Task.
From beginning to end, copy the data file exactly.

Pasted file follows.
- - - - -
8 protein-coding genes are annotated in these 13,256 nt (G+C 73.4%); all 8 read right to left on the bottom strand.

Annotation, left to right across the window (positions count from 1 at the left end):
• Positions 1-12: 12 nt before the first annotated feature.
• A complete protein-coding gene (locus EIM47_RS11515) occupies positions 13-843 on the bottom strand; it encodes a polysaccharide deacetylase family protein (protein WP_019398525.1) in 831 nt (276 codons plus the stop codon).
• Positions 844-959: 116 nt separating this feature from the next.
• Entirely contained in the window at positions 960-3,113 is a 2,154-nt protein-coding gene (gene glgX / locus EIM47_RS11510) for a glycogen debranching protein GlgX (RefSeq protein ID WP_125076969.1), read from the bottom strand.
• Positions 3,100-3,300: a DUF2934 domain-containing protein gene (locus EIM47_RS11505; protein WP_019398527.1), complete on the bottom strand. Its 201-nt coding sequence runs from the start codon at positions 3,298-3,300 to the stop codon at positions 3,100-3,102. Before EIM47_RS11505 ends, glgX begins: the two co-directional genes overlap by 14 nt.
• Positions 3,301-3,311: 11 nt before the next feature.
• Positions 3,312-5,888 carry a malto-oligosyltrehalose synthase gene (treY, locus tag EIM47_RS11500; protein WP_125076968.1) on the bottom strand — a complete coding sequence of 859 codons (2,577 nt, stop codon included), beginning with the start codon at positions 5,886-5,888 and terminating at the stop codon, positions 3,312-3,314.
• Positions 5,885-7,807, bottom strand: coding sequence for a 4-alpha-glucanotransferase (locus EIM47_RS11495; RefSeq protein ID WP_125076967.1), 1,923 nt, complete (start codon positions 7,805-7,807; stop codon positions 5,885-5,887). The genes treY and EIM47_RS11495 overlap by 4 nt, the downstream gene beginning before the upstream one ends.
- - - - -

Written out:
8 protein-coding genes are annotated in these 13,256 nt (G+C 73.4%); all 8 read right to left on the bottom strand.

Annotation, left to right across the window (positions count from 1 at the left end):
• Positions 1-12: 12 nt before the first annotated feature.
• A complete protein-coding gene (locus EIM47_RS11515) occupies positions 13-843 on the bottom strand; it encodes a polysaccharide deacetylase family protein (protein WP_019398525.1) in 831 nt (276 codons plus the stop codon).
• Positions 844-959: 116 nt separating this feature from the next.
• Entirely contained in the window at positions 960-3,113 is a 2,154-nt protein-coding gene (gene glgX / locus EIM47_RS11510) for a glycogen debranching protein GlgX (RefSeq protein ID WP_125076969.1), read from the bottom strand.
• Positions 3,100-3,300: a DUF2934 domain-containing protein gene (locus EIM47_RS11505; protein WP_019398527.1), complete on the bottom strand. Its 201-nt coding sequence runs from the start codon at positions 3,298-3,300 to the stop codon at positions 3,100-3,102. Before EIM47_RS11505 ends, glgX begins: the two co-directional genes overlap by 14 nt.
• Positions 3,301-3,311: 11 nt before the next feature.
• Positions 3,312-5,888 carry a malto-oligosyltrehalose synthase gene (treY, locus tag EIM47_RS11500; protein WP_125076968.1) on the bottom strand — a complete coding sequence of 859 codons (2,577 nt, stop codon included), beginning with the start codon at positions 5,886-5,888 and terminating at the stop codon, positions 3,312-3,314.
• Positions 5,885-7,807, bottom strand: coding sequence for a 4-alpha-glucanotransferase (locus EIM47_RS11495; RefSeq protein ID WP_125076967.1), 1,923 nt, complete (start codon positions 7,805-7,807; stop codon positions 5,885-5,887). The genes treY and EIM47_RS11495 overlap by 4 nt, the downstream gene beginning before the upstream one ends.